Charles Taylor, Ex-Bentley Student, Found Guilty of War Crimes

The former Liberian president was also a student in Newton, was arrested in Somerville, and escaped from prison in Plymouth before he became the first head of state since Nuremberg to be convicted by an international war crimes court.

Former Liberian President Charles G. Taylor was convicted yesterday in The Hague after an international court convicted him on charges that included  murder, rape, sexual slavery and enforced amputations.

The UK's The Guardian writes:

"The first African president to be prosecuted at an international court has been found guilty of aiding and abetting war crimes and crimes against humanity for supporting rebels who carried out atrocities in Sierra Leone in return for "blood diamonds".

The historic judgment leaves Charles Taylor...facing a lengthy term in a British prison and will set a precedent that heads of state can no longer consider themselves immune to international justice."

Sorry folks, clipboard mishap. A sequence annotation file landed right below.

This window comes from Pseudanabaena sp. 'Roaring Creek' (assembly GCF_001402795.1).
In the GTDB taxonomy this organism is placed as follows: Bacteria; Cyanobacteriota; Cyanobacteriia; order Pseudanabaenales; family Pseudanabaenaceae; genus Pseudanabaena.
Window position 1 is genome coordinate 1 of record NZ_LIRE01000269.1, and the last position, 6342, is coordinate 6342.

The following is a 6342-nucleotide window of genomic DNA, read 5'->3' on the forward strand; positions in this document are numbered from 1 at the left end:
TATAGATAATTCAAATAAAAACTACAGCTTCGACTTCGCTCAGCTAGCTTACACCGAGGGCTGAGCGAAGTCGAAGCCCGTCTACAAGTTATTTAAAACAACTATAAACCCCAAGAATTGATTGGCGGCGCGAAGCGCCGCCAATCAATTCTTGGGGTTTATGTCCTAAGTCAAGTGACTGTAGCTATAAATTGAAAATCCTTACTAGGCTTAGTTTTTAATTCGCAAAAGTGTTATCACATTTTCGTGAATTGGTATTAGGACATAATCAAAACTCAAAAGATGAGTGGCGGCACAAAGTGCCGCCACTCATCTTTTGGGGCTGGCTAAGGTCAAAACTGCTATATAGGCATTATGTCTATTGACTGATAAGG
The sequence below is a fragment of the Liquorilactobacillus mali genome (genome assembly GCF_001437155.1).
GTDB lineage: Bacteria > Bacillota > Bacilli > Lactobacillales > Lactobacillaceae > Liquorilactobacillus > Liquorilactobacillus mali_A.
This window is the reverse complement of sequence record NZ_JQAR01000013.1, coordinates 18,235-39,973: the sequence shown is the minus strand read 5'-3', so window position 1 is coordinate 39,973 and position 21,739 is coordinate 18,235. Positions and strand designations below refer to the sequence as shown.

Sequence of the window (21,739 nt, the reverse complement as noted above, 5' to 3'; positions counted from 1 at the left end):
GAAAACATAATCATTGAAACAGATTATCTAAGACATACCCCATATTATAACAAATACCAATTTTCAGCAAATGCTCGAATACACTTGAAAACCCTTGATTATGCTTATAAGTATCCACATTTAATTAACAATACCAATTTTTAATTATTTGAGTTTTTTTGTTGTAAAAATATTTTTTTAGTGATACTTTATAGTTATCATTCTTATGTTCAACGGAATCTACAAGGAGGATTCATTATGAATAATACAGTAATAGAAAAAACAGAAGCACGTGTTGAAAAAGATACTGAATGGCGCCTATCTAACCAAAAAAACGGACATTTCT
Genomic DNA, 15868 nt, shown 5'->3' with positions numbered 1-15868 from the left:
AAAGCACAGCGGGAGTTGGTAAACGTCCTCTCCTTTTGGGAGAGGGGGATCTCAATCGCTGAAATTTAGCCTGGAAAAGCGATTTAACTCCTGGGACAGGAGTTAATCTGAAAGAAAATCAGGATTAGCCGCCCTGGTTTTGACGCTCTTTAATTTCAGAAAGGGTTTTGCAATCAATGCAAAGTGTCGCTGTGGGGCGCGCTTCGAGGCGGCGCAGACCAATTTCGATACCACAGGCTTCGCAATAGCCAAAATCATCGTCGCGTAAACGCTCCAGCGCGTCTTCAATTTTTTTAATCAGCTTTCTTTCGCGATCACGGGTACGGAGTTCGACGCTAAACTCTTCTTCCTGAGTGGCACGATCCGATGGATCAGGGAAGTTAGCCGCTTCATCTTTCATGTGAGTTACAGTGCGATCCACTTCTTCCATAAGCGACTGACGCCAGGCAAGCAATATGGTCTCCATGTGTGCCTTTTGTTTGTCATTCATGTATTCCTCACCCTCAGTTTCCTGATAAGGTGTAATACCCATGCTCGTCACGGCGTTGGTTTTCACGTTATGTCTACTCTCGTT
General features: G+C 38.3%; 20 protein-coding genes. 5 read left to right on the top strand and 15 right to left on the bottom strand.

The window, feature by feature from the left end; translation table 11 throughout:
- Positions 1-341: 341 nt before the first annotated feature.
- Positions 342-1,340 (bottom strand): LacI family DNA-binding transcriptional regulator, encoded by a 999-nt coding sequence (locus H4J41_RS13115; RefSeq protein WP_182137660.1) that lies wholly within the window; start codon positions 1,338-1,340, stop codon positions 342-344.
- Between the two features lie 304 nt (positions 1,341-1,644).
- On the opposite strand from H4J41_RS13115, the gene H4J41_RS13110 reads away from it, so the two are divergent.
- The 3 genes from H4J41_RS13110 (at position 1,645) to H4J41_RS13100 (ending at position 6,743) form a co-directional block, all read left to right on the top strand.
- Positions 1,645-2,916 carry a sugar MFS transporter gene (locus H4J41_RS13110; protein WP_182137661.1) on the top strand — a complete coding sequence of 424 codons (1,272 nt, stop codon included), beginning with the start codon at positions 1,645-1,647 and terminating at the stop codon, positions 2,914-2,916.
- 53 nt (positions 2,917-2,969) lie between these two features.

But the Liberian-born Taylor spent his college years and more in the Boston area. According to the New York Times, he arrived in the U.S. in 1972 and studied economics at Chamberlayne Junior College in Newton. He got a degree from what was then Bentley College in Waltham in 1977.

The Times says he then returned to Liberia, became a leading dissident, and joining the government after a 1980 coup. But he was soon accused of embezzling $1 million from the government and ran away, back to the Boston area. In 1984, he was arrested in Somerville, but escaped the next year from the Plymouth House of Correction.

Four years later, in 1989, Taylor’s  rebel group launches armed uprising in Liberia, sparking a conflict that left 200,000 dead. But the scope of the international court's mandate yesterday was only the mass atrocities in neighboring Sierra Leone.

Taylor reportedly faces many years in a British prison.

Rob Loblaw September 21, 2012 at 09:41 PM
Damn... here's some more info about Charles Taylor and the RUF... http://cashfordiamondsusa.com/blog/2012/09/pressure-makes-diamonds/


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